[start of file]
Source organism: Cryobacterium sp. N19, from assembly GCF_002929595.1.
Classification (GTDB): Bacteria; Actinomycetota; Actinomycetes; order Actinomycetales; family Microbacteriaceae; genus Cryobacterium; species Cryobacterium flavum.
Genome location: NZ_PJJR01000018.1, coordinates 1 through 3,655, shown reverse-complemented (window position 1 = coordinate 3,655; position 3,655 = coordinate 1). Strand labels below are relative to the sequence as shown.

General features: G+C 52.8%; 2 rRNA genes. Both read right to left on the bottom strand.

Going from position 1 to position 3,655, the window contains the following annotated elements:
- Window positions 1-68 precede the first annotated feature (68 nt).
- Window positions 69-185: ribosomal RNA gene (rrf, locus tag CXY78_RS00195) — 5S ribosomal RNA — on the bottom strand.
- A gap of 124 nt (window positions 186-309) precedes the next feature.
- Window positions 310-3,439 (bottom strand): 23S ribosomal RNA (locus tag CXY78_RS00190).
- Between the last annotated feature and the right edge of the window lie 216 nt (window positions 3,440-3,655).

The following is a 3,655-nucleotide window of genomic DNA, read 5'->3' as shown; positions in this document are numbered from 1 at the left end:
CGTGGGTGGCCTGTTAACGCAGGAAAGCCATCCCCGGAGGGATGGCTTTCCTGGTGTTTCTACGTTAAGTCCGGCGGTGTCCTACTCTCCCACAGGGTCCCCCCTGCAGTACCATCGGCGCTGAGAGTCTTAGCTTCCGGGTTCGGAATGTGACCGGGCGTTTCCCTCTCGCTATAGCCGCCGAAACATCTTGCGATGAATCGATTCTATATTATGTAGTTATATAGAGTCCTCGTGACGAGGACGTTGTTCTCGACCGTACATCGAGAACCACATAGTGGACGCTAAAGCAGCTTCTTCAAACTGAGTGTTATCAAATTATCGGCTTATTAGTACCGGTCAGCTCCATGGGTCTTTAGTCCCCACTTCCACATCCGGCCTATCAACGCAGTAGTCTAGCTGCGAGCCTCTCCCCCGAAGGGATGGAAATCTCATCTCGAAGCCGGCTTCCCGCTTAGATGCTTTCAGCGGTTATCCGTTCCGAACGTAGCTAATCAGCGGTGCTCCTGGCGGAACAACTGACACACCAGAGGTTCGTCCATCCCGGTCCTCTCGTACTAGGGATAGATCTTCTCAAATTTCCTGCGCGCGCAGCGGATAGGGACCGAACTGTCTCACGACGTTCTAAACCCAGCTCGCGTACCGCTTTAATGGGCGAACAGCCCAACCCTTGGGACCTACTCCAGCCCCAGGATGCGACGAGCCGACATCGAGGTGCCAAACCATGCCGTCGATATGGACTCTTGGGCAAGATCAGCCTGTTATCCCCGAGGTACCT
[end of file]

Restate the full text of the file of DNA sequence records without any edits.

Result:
Source organism: Cryobacterium sp. N19, from assembly GCF_002929595.1.
Classification (GTDB): Bacteria; Actinomycetota; Actinomycetes; order Actinomycetales; family Microbacteriaceae; genus Cryobacterium; species Cryobacterium flavum.
Genome location: NZ_PJJR01000018.1, coordinates 1 through 3,655, shown reverse-complemented (window position 1 = coordinate 3,655; position 3,655 = coordinate 1). Strand labels below are relative to the sequence as shown.

General features: G+C 52.8%; 2 rRNA genes. Both read right to left on the bottom strand.

Going from position 1 to position 3,655, the window contains the following annotated elements:
- Window positions 1-68 precede the first annotated feature (68 nt).
- Window positions 69-185: ribosomal RNA gene (rrf, locus tag CXY78_RS00195) — 5S ribosomal RNA — on the bottom strand.
- A gap of 124 nt (window positions 186-309) precedes the next feature.
- Window positions 310-3,439 (bottom strand): 23S ribosomal RNA (locus tag CXY78_RS00190).
- Between the last annotated feature and the right edge of the window lie 216 nt (window positions 3,440-3,655).

The following is a 3,655-nucleotide window of genomic DNA, read 5'->3' as shown; positions in this document are numbered from 1 at the left end:
CGTGGGTGGCCTGTTAACGCAGGAAAGCCATCCCCGGAGGGATGGCTTTCCTGGTGTTTCTACGTTAAGTCCGGCGGTGTCCTACTCTCCCACAGGGTCCCCCCTGCAGTACCATCGGCGCTGAGAGTCTTAGCTTCCGGGTTCGGAATGTGACCGGGCGTTTCCCTCTCGCTATAGCCGCCGAAACATCTTGCGATGAATCGATTCTATATTATGTAGTTATATAGAGTCCTCGTGACGAGGACGTTGTTCTCGACCGTACATCGAGAACCACATAGTGGACGCTAAAGCAGCTTCTTCAAACTGAGTGTTATCAAATTATCGGCTTATTAGTACCGGTCAGCTCCATGGGTCTTTAGTCCCCACTTCCACATCCGGCCTATCAACGCAGTAGTCTAGCTGCGAGCCTCTCCCCCGAAGGGATGGAAATCTCATCTCGAAGCCGGCTTCCCGCTTAGATGCTTTCAGCGGTTATCCGTTCCGAACGTAGCTAATCAGCGGTGCTCCTGGCGGAACAACTGACACACCAGAGGTTCGTCCATCCCGGTCCTCTCGTACTAGGGATAGATCTTCTCAAATTTCCTGCGCGCGCAGCGGATAGGGACCGAACTGTCTCACGACGTTCTAAACCCAGCTCGCGTACCGCTTTAATGGGCGAACAGCCCAACCCTTGGGACCTACTCCAGCCCCAGGATGCGACGAGCCGACATCGAGGTGCCAAACCATGCCGTCGATATGGACTCTTGGGCAAGATCAGCCTGTTATCCCCGAGGTACCT